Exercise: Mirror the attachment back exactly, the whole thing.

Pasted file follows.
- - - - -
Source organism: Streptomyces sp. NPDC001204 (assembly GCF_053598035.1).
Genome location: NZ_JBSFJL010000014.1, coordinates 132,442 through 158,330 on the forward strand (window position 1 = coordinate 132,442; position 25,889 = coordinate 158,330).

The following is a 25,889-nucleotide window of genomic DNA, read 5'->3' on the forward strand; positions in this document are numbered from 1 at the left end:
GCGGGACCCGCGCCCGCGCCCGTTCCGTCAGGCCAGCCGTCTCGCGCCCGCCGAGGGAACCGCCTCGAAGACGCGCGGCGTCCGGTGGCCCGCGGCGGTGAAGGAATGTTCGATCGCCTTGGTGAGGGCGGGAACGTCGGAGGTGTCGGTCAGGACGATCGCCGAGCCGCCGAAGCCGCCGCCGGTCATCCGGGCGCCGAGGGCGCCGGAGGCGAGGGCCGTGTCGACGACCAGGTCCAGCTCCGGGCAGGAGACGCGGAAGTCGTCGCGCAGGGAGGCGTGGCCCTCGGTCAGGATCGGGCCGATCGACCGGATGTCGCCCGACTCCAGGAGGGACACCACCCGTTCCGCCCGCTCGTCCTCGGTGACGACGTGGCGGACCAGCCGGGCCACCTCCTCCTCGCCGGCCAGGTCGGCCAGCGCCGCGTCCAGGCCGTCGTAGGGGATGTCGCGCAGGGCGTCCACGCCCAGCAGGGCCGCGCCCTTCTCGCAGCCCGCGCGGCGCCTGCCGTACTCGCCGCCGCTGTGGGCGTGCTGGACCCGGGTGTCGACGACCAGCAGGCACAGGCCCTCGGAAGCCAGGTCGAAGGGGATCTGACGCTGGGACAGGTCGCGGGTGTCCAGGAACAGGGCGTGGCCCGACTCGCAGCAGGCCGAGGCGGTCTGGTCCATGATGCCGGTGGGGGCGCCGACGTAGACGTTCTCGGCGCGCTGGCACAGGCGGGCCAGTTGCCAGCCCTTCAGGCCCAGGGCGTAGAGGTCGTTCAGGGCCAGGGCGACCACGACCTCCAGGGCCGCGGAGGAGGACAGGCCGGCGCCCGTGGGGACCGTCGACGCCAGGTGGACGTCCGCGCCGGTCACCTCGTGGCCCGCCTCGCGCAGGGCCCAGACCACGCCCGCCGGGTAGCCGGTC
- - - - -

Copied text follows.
Source organism: Streptomyces sp. NPDC001204 (assembly GCF_053598035.1).
Genome location: NZ_JBSFJL010000014.1, coordinates 132,442 through 158,330 on the forward strand (window position 1 = coordinate 132,442; position 25,889 = coordinate 158,330).

The following is a 25,889-nucleotide window of genomic DNA, read 5'->3' on the forward strand; positions in this document are numbered from 1 at the left end:
GCGGGACCCGCGCCCGCGCCCGTTCCGTCAGGCCAGCCGTCTCGCGCCCGCCGAGGGAACCGCCTCGAAGACGCGCGGCGTCCGGTGGCCCGCGGCGGTGAAGGAATGTTCGATCGCCTTGGTGAGGGCGGGAACGTCGGAGGTGTCGGTCAGGACGATCGCCGAGCCGCCGAAGCCGCCGCCGGTCATCCGGGCGCCGAGGGCGCCGGAGGCGAGGGCCGTGTCGACGACCAGGTCCAGCTCCGGGCAGGAGACGCGGAAGTCGTCGCGCAGGGAGGCGTGGCCCTCGGTCAGGATCGGGCCGATCGACCGGATGTCGCCCGACTCCAGGAGGGACACCACCCGTTCCGCCCGCTCGTCCTCGGTGACGACGTGGCGGACCAGCCGGGCCACCTCCTCCTCGCCGGCCAGGTCGGCCAGCGCCGCGTCCAGGCCGTCGTAGGGGATGTCGCGCAGGGCGTCCACGCCCAGCAGGGCCGCGCCCTTCTCGCAGCCCGCGCGGCGCCTGCCGTACTCGCCGCCGCTGTGGGCGTGCTGGACCCGGGTGTCGACGACCAGCAGGCACAGGCCCTCGGAAGCCAGGTCGAAGGGGATCTGACGCTGGGACAGGTCGCGGGTGTCCAGGAACAGGGCGTGGCCCGACTCGCAGCAGGCCGAGGCGGTCTGGTCCATGATGCCGGTGGGGGCGCCGACGTAGACGTTCTCGGCGCGCTGGCACAGGCGGGCCAGTTGCCAGCCCTTCAGGCCCAGGGCGTAGAGGTCGTTCAGGGCCAGGGCGACCACGACCTCCAGGGCCGCGGAGGAGGACAGGCCGGCGCCCGTGGGGACCGTCGACGCCAGGTGGACGTCCGCGCCGGTCACCTCGTGGCCCGCCTCGCGCAGGGCCCAGACCACGCCCGCCGGGTAGCCGGTC